On the second day, we visited a tribal village, where people have suffered in poverty for hundreds of years, growing barely enough food to eat by subsistence farming, eating little more than roti day and evening, and drinking unpurified water. One of the ladies of the village, named was Mony Beh (“beh” is a courtesy title used for everyone; it means “sister” or “brother”), invited us in to her home – a dark, low-ceilinged single room plastered with a mixture of dung and mud, which helps keeps it cool in the summer and warm in the winter. Despite her home’s small size (about 10 feet by 7 feet), she happily invites all of the children in the village to visit, and some of them popped in while she spoke to us.
Mony Beh told us about how her life has changed since Free the Children came into her life: She has a new wood-burning stove that vents outside, so smoke no longer fills her house and makes her cough. It has two “burners,” so that now she can cook and boil water to purify it at the same time, using the same amount of wood as her old one. Now she’s sick far less frequently. Mony Bey doesn’t have many material things, but she does have a great sense of humour, and even put our facilitator’s straw had and sunglasses on when she wasn’t looking.
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Bronwyn learns how to carry water on her head.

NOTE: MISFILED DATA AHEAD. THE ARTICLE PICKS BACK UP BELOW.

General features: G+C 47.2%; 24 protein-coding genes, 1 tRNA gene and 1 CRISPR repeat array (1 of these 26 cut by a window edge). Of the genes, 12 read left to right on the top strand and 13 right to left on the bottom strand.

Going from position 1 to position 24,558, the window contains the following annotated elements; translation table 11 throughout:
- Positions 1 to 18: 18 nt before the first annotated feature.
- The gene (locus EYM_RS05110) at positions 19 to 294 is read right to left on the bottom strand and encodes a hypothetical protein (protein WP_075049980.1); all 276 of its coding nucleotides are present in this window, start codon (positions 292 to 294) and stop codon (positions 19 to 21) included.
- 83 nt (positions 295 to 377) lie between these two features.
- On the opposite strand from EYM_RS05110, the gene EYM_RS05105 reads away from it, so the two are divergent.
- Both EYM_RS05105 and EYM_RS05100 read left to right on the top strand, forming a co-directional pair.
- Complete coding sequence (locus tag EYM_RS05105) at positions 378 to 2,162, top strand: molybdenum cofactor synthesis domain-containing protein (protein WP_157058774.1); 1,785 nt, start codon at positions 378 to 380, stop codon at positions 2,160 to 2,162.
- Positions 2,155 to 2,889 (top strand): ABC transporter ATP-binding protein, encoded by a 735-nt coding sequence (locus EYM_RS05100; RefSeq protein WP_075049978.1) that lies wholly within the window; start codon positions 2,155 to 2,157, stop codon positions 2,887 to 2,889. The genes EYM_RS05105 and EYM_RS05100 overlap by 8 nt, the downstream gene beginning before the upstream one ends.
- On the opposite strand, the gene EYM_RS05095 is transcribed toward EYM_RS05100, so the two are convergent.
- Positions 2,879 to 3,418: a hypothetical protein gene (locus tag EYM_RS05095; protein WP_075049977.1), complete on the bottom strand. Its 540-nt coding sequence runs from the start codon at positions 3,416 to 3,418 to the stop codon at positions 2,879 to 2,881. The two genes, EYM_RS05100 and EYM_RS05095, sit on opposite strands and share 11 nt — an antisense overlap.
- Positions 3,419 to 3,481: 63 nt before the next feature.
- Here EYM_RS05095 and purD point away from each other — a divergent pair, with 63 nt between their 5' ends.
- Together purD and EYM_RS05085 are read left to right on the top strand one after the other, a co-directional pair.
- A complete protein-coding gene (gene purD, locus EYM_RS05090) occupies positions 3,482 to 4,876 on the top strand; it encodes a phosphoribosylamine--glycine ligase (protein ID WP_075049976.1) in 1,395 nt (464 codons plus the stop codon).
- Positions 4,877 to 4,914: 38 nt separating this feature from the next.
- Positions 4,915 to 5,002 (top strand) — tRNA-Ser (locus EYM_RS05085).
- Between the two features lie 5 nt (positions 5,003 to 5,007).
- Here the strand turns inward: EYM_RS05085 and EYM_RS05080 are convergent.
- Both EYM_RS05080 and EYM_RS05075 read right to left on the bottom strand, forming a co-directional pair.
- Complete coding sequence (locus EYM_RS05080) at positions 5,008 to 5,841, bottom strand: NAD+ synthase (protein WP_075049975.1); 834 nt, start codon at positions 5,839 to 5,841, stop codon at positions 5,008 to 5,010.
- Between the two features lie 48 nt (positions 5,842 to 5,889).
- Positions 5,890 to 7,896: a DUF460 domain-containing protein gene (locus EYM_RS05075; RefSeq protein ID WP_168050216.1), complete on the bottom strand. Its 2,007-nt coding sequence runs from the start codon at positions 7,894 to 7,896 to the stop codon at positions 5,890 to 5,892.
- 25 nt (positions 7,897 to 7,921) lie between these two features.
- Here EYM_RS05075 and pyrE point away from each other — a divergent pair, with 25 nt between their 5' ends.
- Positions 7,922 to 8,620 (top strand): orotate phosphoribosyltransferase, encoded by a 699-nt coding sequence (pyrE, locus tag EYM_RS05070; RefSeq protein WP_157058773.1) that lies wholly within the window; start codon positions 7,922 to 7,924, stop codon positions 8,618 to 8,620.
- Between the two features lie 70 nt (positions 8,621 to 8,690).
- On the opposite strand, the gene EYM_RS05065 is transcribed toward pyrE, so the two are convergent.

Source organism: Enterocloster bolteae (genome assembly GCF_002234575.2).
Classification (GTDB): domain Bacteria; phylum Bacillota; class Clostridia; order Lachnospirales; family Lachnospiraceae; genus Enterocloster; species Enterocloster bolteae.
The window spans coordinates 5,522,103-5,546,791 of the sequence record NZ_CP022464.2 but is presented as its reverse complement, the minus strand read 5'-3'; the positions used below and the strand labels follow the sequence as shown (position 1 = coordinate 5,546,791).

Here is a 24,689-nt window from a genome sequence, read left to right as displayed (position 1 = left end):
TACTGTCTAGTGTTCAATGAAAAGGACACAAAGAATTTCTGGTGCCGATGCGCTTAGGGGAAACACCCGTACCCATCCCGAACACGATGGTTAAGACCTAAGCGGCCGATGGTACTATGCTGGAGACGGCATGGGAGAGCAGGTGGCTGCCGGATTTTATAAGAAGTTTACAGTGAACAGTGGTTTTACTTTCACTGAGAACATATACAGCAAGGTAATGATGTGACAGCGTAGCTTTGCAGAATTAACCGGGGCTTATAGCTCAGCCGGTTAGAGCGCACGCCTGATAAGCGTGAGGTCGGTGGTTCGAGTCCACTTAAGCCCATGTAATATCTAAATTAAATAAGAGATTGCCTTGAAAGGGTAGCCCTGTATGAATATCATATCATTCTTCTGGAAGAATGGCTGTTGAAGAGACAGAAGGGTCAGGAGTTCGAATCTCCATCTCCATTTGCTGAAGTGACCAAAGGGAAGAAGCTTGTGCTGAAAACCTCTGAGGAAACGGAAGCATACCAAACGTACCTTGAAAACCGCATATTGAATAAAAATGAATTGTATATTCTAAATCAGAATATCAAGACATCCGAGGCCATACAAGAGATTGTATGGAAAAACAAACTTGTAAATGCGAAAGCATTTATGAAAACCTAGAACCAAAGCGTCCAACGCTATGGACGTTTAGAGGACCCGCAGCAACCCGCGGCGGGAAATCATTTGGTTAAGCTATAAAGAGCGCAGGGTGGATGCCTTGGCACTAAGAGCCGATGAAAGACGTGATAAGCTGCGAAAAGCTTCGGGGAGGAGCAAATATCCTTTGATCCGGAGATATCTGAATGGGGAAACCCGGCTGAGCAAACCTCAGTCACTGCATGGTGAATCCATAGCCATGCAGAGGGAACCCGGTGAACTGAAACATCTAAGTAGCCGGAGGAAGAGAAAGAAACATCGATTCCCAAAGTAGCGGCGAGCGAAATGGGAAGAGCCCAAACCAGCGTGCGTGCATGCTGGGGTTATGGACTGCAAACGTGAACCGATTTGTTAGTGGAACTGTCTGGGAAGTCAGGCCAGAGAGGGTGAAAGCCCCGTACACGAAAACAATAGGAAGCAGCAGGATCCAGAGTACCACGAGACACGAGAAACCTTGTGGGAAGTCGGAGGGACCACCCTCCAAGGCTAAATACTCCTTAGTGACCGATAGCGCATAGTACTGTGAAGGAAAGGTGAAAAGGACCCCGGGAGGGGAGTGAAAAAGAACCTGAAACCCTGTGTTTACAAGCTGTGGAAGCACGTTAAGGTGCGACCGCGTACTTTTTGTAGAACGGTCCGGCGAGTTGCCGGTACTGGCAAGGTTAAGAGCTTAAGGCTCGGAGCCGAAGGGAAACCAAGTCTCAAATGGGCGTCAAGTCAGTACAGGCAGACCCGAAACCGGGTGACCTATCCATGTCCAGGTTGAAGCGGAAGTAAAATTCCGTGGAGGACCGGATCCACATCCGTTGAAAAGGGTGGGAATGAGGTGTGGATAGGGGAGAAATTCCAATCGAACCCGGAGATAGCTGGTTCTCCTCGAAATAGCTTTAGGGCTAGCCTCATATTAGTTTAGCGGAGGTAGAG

After our visit with Mony Bey, other ladies in the village showed us how to carry water on our heads, the way they do eight to 10 times a day. We walked down to the well and took water back to the village. It was probably a kilometre round-trip. Doing the water walk just once was tiring, so the women’s multiple daily trips must be exhausting. When we got back to the village, we gave the water to one of the local families so they wouldn’t have to fetch any that evening.
Bronwyn, left, with her mom Sandra Martin, group publisher, TVA Group.
What started as a few little goats has turned into an economic revolution for this village. This breed of “super goats” mature faster, so they need less food and tending to reach full size. When the goats are grown, the women will sell them, their milk or their offspring so they have their own income and even savings – which they’d never had before.
Bronwyn’s Free the Children group builds washrooms for the senior school.
WHY WASHROOMS ARE IMPORTANT
Before the trip, I’d read that girls in India often don’t attend school because their parents don’t think it’s worth the cost to send them: They will be married off, anyway. That’s the old way of thinking. But at the site where Free the Children is building a new senior school, I learned that girls tend to drop out of school around grade five, when they start menstruating, because there are no proper latrines (washroom facilities). This photo shows some of the progress our group made on the two latrines for the finished school. It was so satisfying to see the progress of our walls, from one brick high at the beginning of the trip, to chest-level by the end. I tried my hand at a few of the other jobson the site, including mural-painting (The bright, fun pictures on the walls make the drab school building more fun for the kids), and the endless job of masala-mixing (“masala” is what the local builders who worked the site with us call mortar). There was a job for everyone – and even though we were sweaty and dusty by the end of the day, we always left the site with smiles on our faces.